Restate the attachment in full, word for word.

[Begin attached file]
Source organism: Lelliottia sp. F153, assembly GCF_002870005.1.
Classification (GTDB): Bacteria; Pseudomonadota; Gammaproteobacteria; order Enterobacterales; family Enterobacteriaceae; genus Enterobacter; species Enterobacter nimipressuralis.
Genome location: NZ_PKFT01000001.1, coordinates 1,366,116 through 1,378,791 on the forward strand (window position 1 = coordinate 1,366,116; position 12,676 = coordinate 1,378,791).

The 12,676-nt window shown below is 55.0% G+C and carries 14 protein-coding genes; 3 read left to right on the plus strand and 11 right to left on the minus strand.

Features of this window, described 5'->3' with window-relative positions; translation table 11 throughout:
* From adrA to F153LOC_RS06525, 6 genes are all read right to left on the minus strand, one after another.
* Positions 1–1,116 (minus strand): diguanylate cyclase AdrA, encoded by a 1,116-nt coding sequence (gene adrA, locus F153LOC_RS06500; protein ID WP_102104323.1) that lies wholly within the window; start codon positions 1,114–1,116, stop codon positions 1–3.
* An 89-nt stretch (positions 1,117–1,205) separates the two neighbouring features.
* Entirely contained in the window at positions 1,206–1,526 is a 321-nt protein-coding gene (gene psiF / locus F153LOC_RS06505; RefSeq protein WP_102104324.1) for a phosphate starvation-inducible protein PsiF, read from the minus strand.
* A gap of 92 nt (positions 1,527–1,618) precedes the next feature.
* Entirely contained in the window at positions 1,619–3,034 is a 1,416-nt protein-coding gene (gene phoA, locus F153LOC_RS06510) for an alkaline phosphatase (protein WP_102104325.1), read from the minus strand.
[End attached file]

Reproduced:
Source organism: Lelliottia sp. F153, assembly GCF_002870005.1.
Classification (GTDB): Bacteria; Pseudomonadota; Gammaproteobacteria; order Enterobacterales; family Enterobacteriaceae; genus Enterobacter; species Enterobacter nimipressuralis.
Genome location: NZ_PKFT01000001.1, coordinates 1,366,116 through 1,378,791 on the forward strand (window position 1 = coordinate 1,366,116; position 12,676 = coordinate 1,378,791).

The 12,676-nt window shown below is 55.0% G+C and carries 14 protein-coding genes; 3 read left to right on the plus strand and 11 right to left on the minus strand.

Features of this window, described 5'->3' with window-relative positions; translation table 11 throughout:
* From adrA to F153LOC_RS06525, 6 genes are all read right to left on the minus strand, one after another.
* Positions 1–1,116 (minus strand): diguanylate cyclase AdrA, encoded by a 1,116-nt coding sequence (gene adrA, locus F153LOC_RS06500; protein ID WP_102104323.1) that lies wholly within the window; start codon positions 1,114–1,116, stop codon positions 1–3.
* An 89-nt stretch (positions 1,117–1,205) separates the two neighbouring features.
* Entirely contained in the window at positions 1,206–1,526 is a 321-nt protein-coding gene (gene psiF / locus F153LOC_RS06505; RefSeq protein WP_102104324.1) for a phosphate starvation-inducible protein PsiF, read from the minus strand.
* A gap of 92 nt (positions 1,527–1,618) precedes the next feature.
* Entirely contained in the window at positions 1,619–3,034 is a 1,416-nt protein-coding gene (gene phoA, locus F153LOC_RS06510) for an alkaline phosphatase (protein WP_102104325.1), read from the minus strand.